- News Home
6 March 2014 1:04 pm ,
Vol. 343 ,
Magdalena Koziol, a former postdoc at Yale University, was the victim of scientific sabotage. Now, she is suing the...
Antiretroviral drugs can protect people from becoming infected by HIV. But so-called pre-exposure prophylaxis, or PrEP...
Two studies show that eating a diet low in protein and high in carbohydrates is linked to a longer, healthier life, and...
Considered an icon of conservation science, researchers at World Wildlife Fund (WWF) headquarters in Washington, D.C.,...
The new atlas, which shows the distribution of important trace metals and other substances, is the first product of...
Early in April, the first of a fleet of environmental monitoring satellites will lift off from Europe's spaceport in...
Since 2000, U.S. government health research agencies have spent almost $1 billion on an effort to churn out thousands...
- 6 March 2014 1:04 pm , Vol. 343 , #6175
- About Us
Cover Your Ears!
28 October 2011 12:35 pm
Some sounds are excruciating. Take fingernails squeaking on a chalkboard. The noise makes many people shudder, but researchers never knew exactly why. A new study finds that there are two factors at work: the knowledge of where the sound is coming from and the unfortunate design of our ear canals.
Previous research found that the painful parts of unpleasant sounds appear to be in the middle range of audible frequencies. But scientists didn’t nail down exactly which frequencies or explain why the sounds were painful. So musicologists Michael Oehler of the Macromedia University for Media and Communication in Cologne, Germany, and Christoph Reuter of the University of Vienna asked listeners to rank sounds in a listening test. Fingernails raking against a chalkboard and chalk squeaking against slate were the most unpleasant sounds from a family of recordings, which also included sounds such as Styrofoam squeaks and scraping a plate with a fork.
The researchers then modified the recordings of fingernails and chalk, removing or attenuating various frequency ranges. They also modified the sounds by selectively extracting either the tonal, musical-pitch parts or the scraping, growling, noiselike parts of the sound. Some listeners were told the true source of the sounds, whereas others were told that the sounds were part of contemporary musical compositions. The same listeners then rated the pleasantness or unpleasantness of the sounds while the researchers measured physical indicators of distress: the listeners’ heart rate, blood pressure, and the electrical conductivity of their skin.
As they will report next week at the Acoustical Society of America conference in San Diego, California, Oehler and Reuter found that a listener’s skin conductivity changed significantly when the person heard a sound he or she later reported as unpleasant, showing that disturbing sounds do cause a measurable physical reaction. More surprisingly, they found that the frequencies responsible for making a sound unpleasant were commonly found in human speech, which ranges from 150 to 7000 hertz (Hz). The offending frequencies were in the range of 2000 to 4000 Hz. Removing those made the sounds much easier to listen to. Deleting the tonal parts of the sound entirely also made listeners perceive the sound as more pleasant, whereas removing other frequencies or the noisy, scraping parts of the sound made little difference.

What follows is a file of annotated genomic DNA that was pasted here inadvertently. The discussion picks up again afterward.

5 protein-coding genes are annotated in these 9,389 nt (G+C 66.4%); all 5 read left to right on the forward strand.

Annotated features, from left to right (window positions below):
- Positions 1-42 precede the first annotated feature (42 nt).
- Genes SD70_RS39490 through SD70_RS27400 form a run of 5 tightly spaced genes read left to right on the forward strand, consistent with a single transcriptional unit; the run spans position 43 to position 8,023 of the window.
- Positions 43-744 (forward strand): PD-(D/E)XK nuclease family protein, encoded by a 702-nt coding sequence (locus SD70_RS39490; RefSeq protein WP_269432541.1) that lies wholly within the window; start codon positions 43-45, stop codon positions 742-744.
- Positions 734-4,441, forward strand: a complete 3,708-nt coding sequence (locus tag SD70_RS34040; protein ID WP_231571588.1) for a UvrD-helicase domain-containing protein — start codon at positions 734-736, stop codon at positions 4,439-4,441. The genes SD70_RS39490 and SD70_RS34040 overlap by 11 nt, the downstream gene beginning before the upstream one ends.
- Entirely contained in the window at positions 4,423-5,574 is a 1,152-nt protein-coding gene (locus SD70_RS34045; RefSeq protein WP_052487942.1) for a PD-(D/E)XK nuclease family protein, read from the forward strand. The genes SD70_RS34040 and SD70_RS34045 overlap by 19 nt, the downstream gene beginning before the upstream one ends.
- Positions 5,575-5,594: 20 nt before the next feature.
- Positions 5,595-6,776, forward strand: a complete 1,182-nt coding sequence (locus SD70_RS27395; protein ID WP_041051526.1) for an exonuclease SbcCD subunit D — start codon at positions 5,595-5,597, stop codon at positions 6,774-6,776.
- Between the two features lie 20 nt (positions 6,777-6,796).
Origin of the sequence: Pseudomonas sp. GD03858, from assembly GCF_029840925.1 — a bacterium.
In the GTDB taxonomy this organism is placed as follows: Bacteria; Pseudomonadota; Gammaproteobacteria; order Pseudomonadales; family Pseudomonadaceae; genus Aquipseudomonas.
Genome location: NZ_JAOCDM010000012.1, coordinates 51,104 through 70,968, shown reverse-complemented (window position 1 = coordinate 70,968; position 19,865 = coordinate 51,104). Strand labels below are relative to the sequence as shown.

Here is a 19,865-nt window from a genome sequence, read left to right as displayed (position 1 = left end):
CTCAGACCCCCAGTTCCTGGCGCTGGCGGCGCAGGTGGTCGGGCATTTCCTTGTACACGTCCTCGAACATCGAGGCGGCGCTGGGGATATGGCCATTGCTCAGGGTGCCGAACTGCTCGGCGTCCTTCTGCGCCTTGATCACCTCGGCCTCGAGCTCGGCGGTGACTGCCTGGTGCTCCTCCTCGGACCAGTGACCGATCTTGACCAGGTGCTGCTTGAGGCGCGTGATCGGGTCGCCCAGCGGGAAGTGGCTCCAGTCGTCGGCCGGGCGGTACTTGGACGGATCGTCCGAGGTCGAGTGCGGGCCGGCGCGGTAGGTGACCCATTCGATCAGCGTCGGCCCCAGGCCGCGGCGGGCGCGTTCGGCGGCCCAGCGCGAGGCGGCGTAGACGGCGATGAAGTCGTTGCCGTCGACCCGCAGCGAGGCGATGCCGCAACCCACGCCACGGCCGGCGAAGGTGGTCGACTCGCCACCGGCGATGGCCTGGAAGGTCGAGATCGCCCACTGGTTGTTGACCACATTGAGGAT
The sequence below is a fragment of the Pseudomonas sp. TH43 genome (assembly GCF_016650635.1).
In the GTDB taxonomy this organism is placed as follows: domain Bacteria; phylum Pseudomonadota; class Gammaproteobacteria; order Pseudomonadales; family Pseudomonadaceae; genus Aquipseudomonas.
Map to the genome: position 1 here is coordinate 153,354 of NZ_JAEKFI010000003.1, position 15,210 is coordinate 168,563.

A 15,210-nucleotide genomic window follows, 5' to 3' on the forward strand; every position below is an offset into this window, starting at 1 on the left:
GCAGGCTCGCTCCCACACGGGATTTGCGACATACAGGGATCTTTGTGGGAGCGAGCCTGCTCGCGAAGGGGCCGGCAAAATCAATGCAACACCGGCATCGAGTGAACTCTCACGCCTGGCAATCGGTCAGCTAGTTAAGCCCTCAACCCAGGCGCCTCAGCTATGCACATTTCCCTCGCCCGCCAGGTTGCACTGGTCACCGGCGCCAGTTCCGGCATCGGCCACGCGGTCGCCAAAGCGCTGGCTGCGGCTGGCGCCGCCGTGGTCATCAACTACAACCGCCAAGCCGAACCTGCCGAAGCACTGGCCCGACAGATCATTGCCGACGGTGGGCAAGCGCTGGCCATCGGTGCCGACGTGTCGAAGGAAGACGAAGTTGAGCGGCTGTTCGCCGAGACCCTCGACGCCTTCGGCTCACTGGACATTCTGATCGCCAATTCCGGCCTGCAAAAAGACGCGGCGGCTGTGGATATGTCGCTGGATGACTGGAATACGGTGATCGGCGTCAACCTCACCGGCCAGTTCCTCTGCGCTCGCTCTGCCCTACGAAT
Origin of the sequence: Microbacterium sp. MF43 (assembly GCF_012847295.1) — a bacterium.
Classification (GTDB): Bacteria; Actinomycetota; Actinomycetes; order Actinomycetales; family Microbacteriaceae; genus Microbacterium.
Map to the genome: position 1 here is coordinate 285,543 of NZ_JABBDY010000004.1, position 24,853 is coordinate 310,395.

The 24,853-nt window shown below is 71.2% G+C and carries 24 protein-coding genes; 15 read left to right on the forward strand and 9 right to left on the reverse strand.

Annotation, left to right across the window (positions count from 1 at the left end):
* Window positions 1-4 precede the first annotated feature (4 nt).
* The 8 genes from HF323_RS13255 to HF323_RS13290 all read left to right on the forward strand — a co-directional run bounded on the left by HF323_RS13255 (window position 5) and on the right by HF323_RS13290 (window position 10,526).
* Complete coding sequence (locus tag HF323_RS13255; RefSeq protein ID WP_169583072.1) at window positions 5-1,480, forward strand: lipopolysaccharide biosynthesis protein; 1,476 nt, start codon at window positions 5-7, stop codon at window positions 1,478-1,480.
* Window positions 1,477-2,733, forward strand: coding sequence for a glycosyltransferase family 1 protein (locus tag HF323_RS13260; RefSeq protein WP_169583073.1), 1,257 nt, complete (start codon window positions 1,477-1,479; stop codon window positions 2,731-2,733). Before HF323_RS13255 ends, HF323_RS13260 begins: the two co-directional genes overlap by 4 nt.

The ratings also changed depending on what the listeners thought the sounds were. If they thought a sound came from a musical composition, they rated it as less unpleasant than if they knew it actually was fingernails on a chalkboard. But their skin conductivity changed consistently even when they thought the chalkboard sound was from music and rated it as less unpleasant.
The researchers suspect that the shape of the human ear canal may be to blame for the pain. Previous studies have shown that the ear canal amplifies certain frequencies, including those in the range of 2000 to 4000 Hz. A loud screech on a chalkboard could be amplified within our ears to painful effect, the researchers propose.
Combining physiological measurements of pain such as skin conductance with psychological ratings of uncomfortable sounds is new and makes an important point about perception, says Reinhard Kopiez, a musicologist at the Hanover University of Music, Drama and Media in Germany, who was not involved in the study. Kopiez says the research shows just how important context is in the enjoyment of music. “The audience enjoys the performance because of the knowledge about the [artistic] origins of a sound, although the physiological response remains the same as for uncomfortable sounds,” Kopiez says.
Oehler and Reuter intend to explore the parameters of unpleasant noises further in the future. Knowing what makes certain sounds painful, they say, could help engineers know which frequencies to modify or mask in order to make annoying sounds, such as whining vacuum cleaners, screeching factory machinery, or grating construction equipment, more pleasing to the ears.